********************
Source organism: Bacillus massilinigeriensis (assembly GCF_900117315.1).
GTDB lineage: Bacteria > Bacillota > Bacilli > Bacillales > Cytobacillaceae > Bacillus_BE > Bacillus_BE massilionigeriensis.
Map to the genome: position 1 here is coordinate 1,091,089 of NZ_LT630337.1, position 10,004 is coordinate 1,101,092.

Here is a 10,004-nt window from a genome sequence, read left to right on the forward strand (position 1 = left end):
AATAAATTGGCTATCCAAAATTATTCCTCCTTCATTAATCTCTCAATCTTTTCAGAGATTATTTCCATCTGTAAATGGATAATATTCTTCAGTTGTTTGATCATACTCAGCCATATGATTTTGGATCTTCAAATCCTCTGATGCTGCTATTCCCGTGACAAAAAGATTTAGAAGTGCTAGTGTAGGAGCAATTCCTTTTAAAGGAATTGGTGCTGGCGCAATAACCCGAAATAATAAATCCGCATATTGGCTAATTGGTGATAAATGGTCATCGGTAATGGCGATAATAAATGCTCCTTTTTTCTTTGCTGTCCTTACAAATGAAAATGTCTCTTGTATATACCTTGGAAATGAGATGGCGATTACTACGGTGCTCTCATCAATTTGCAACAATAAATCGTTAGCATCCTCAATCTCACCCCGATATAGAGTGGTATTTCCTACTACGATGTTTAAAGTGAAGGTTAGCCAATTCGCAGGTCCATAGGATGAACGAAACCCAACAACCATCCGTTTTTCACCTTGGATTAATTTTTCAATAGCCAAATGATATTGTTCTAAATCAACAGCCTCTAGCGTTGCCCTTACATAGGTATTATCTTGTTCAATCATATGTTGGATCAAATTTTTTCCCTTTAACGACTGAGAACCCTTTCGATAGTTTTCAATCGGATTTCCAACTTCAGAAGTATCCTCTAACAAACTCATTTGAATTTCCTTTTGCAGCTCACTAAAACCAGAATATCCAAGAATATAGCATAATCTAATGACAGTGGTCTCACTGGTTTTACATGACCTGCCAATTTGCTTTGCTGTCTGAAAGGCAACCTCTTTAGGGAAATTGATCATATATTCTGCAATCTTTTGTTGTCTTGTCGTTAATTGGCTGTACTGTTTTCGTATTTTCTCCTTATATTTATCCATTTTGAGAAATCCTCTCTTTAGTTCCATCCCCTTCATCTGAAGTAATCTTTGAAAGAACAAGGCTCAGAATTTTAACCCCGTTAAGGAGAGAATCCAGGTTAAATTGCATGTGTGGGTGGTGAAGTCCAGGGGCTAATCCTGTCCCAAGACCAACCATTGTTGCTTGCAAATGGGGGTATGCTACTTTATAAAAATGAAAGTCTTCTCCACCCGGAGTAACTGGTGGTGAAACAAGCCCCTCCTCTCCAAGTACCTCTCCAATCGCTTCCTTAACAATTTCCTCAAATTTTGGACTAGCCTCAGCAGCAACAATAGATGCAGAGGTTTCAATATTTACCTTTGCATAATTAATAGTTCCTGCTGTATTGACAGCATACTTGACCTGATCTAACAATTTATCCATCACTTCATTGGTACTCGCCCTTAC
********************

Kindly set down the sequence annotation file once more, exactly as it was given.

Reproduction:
Source organism: Bacillus massilinigeriensis (assembly GCF_900117315.1).
GTDB lineage: Bacteria > Bacillota > Bacilli > Bacillales > Cytobacillaceae > Bacillus_BE > Bacillus_BE massilionigeriensis.
Map to the genome: position 1 here is coordinate 1,091,089 of NZ_LT630337.1, position 10,004 is coordinate 1,101,092.

Here is a 10,004-nt window from a genome sequence, read left to right on the forward strand (position 1 = left end):
AATAAATTGGCTATCCAAAATTATTCCTCCTTCATTAATCTCTCAATCTTTTCAGAGATTATTTCCATCTGTAAATGGATAATATTCTTCAGTTGTTTGATCATACTCAGCCATATGATTTTGGATCTTCAAATCCTCTGATGCTGCTATTCCCGTGACAAAAAGATTTAGAAGTGCTAGTGTAGGAGCAATTCCTTTTAAAGGAATTGGTGCTGGCGCAATAACCCGAAATAATAAATCCGCATATTGGCTAATTGGTGATAAATGGTCATCGGTAATGGCGATAATAAATGCTCCTTTTTTCTTTGCTGTCCTTACAAATGAAAATGTCTCTTGTATATACCTTGGAAATGAGATGGCGATTACTACGGTGCTCTCATCAATTTGCAACAATAAATCGTTAGCATCCTCAATCTCACCCCGATATAGAGTGGTATTTCCTACTACGATGTTTAAAGTGAAGGTTAGCCAATTCGCAGGTCCATAGGATGAACGAAACCCAACAACCATCCGTTTTTCACCTTGGATTAATTTTTCAATAGCCAAATGATATTGTTCTAAATCAACAGCCTCTAGCGTTGCCCTTACATAGGTATTATCTTGTTCAATCATATGTTGGATCAAATTTTTTCCCTTTAACGACTGAGAACCCTTTCGATAGTTTTCAATCGGATTTCCAACTTCAGAAGTATCCTCTAACAAACTCATTTGAATTTCCTTTTGCAGCTCACTAAAACCAGAATATCCAAGAATATAGCATAATCTAATGACAGTGGTCTCACTGGTTTTACATGACCTGCCAATTTGCTTTGCTGTCTGAAAGGCAACCTCTTTAGGGAAATTGATCATATATTCTGCAATCTTTTGTTGTCTTGTCGTTAATTGGCTGTACTGTTTTCGTATTTTCTCCTTATATTTATCCATTTTGAGAAATCCTCTCTTTAGTTCCATCCCCTTCATCTGAAGTAATCTTTGAAAGAACAAGGCTCAGAATTTTAACCCCGTTAAGGAGAGAATCCAGGTTAAATTGCATGTGTGGGTGGTGAAGTCCAGGGGCTAATCCTGTCCCAAGACCAACCATTGTTGCTTGCAAATGGGGGTATGCTACTTTATAAAAATGAAAGTCTTCTCCACCCGGAGTAACTGGTGGTGAAACAAGCCCCTCCTCTCCAAGTACCTCTCCAATCGCTTCCTTAACAATTTCCTCAAATTTTGGACTAGCCTCAGCAGCAACAATAGATGCAGAGGTTTCAATATTTACCTTTGCATAATTAATAGTTCCTGCTGTATTGACAGCATACTTGACCTGATCTAACAATTTATCCATCACTTCATTGGTACTCGCCCTTAC